Sugar and carbohydrate addiction—yes, it’s real
Although there are many different definitions of “food addiction” from various sources, Food Addicts Anonymous describes it best:
“Food addiction manifests itself in the uncontrollable craving for excess food that follows the ingestion of refined carbohydrates, primarily sugar and flour substances that are quickly metabolized and turned into sugar in the bloodstream.”
Many people have trouble grasping the idea that a person can be addicted to food, but the idea of food addiction is not new. As long ago as the 1940’s scientists were reporting findings that suggested people could become addicted to certain kinds of foods.
By the early 1960’s studies showed that starchy carbohydrates, in particular, could be addictive.
Then by the time the 1980’s rolled around, research in this area exploded, and began to include studies of the effects of sugars and starches on brain chemicals, including the neurotransmitter serotonin.
And recent studies have shown that sugar is eight times more addictive than cocaine!
What’s going on in there?
Here are three of the major underlying factors behind refined carb addiction:
1- Your brain’s neurotransmitters
When refined carbohydrates like sugars and starches are eaten and your pancreas releases insulin, in addition to regulating blood sugar, insulin also decreases your bloodstream’s concentration of amino acids—except for tryptophan. The resulting higher tryptophan levels eventually reach your brain, which triggers the brain to produce serotonin, creating a soothing, calming sensation.
Refined carbs also trigger increased releases of dopamine and norepinephrine, and as your brain becomes indulged with these neurotransmitters, a feeling of euphoria results and a craving for more refined carbohydrates is stimulated.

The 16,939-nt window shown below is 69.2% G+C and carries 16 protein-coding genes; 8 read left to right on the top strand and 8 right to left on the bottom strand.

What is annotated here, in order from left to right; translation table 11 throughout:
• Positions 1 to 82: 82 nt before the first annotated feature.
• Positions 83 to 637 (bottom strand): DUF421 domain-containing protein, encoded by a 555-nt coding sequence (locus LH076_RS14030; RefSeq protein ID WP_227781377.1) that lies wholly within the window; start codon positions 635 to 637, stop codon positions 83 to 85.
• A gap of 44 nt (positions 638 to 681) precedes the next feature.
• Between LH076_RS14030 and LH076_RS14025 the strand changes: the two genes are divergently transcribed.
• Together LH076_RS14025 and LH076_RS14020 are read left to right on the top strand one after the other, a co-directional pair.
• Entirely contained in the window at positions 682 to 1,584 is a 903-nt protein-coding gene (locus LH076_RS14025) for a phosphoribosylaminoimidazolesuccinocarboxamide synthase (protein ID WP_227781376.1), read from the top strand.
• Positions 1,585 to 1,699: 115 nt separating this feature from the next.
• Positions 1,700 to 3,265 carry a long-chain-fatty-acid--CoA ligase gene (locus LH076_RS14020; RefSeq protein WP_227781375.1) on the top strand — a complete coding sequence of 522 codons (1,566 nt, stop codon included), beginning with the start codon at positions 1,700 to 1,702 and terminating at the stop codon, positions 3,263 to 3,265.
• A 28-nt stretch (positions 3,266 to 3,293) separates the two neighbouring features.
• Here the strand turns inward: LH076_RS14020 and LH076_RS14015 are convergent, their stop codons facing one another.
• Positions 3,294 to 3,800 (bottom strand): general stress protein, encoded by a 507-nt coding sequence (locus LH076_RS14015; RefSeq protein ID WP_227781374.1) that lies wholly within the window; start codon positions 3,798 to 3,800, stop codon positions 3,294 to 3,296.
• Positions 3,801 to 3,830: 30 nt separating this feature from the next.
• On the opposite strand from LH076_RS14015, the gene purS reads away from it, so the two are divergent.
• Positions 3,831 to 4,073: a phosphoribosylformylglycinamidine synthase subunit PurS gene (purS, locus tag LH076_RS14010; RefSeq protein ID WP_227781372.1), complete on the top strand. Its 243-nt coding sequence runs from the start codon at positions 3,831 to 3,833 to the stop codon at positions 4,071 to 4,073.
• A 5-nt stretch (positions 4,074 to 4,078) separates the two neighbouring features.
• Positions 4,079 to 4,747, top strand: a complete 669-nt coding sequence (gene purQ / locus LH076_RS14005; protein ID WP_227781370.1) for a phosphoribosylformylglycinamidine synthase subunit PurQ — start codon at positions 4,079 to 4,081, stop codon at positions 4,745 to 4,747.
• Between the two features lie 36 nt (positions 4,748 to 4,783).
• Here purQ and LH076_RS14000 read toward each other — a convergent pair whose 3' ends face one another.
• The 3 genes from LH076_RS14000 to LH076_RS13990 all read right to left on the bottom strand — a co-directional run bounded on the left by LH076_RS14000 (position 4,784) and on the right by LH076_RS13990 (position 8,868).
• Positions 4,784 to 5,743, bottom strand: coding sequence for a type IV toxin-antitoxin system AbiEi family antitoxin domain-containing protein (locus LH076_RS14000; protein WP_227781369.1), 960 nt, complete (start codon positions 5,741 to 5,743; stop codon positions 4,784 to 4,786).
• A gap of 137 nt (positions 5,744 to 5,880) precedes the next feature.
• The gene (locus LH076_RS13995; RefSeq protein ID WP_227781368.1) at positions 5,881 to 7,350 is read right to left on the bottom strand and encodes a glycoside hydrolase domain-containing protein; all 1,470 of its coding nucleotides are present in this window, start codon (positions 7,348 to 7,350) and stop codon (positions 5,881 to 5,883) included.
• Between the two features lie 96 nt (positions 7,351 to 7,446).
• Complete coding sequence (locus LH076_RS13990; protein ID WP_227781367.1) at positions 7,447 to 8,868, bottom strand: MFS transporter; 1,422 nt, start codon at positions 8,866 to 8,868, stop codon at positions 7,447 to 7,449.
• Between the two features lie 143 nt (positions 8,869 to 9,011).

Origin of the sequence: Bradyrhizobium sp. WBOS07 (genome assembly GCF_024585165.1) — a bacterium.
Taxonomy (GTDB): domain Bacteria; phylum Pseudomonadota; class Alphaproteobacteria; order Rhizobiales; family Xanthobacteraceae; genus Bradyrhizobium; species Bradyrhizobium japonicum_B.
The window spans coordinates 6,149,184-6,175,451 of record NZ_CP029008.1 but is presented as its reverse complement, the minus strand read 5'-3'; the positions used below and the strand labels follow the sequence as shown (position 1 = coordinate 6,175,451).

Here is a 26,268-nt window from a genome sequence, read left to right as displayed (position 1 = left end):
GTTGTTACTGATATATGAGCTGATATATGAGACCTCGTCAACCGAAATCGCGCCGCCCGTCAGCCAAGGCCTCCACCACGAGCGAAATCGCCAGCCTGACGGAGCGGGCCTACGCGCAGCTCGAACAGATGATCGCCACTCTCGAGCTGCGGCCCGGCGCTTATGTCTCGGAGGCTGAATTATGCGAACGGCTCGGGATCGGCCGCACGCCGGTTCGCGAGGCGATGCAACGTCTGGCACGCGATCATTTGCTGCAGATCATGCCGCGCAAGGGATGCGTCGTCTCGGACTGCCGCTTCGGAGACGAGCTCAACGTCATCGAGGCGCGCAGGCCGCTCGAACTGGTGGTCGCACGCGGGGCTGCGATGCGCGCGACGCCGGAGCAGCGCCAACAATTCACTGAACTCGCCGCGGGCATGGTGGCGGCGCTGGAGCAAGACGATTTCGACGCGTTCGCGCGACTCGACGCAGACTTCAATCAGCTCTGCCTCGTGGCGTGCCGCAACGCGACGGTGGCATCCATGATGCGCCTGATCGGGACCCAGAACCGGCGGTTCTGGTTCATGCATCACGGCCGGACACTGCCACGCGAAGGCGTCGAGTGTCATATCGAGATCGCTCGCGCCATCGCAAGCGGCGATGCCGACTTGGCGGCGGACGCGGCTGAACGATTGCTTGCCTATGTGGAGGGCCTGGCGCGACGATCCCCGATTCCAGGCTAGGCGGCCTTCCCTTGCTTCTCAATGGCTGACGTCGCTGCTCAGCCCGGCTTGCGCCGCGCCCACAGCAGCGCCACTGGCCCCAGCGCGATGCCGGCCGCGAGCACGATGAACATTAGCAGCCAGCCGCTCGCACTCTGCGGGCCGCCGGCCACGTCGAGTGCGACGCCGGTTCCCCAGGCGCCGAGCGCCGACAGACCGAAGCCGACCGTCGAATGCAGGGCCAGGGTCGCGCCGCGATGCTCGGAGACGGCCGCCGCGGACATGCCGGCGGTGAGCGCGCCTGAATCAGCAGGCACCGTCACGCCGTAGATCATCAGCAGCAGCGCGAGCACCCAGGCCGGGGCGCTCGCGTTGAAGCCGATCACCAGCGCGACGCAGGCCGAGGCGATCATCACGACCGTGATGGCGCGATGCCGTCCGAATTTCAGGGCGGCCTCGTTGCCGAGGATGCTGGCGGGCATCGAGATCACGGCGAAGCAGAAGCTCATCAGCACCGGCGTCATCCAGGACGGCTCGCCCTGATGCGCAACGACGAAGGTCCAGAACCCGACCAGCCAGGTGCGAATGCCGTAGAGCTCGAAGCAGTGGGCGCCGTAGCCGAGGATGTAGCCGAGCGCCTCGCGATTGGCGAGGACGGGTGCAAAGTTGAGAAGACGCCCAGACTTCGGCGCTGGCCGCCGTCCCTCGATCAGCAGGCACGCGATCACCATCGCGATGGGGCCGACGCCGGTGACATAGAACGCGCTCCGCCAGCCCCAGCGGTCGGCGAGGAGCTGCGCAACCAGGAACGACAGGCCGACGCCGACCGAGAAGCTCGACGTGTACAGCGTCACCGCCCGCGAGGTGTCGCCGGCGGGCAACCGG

2- Your gut
Your gut bacteria play a role too because candida or yeast overgrowth can trigger sugar cravings and addiction. Yeast feeds on sugar, and in turn, can multiply out of control and overcome your friendly intestinal flora.
A vicious cycle can result whereby the yeast, wanting more nourishment, triggers cravings for sugar, which in turn leads to greater yeast overgrowth, which then triggers more intense cravings for sugar.
3- Chronic stress
Stress triggers the release of the hormones adrenaline and cortisol. These hormones raise your heart rate, dilate your blood vessels and mobilize fat and carbohydrates stored in your body for quick energy for a “fight or flight” reaction.
Once the stress ends, adrenaline production subsides, but cortisol stays around to help refuel your body and bring it back to balance—and it does this by making you hungry.
But when stress becomes chronic, this can lead to the familiar “stress eating” of carbs, since your body is repeatedly following the instructions of cortisol and looking to refuel itself.
Break the cycle of craving and addiction!
The good news is you CAN overcome carb cravings and addiction. Here are some measures to help your success:
Avoid them: Purge refined carbs from your cupboards, pantry, and refrigerator. Avoid dining out in restaurants where you will be tempted by a breadbasket, huge plates of pasta or desserts. Choose protein foods and/or vegetables whenever possible for snacks and meals.
Supplement with probiotics: Sugar feeds yeast, so if you’ve been eating a lot of refined carbs, chances are excellent you’ve got an imbalance in your intestines and your friendly flora may be waving the white flag of defeat. Supplement with a top-notch probiotic like Super Shield multi-strain probiotic formula to help restore a healthier balance.
De-stress: Do whatever you need to do to minimize stress, keeping in mind that regular exercise gives a one-two punch—it not only helps reduce stress, but it also raises your level of feel-good endorphins!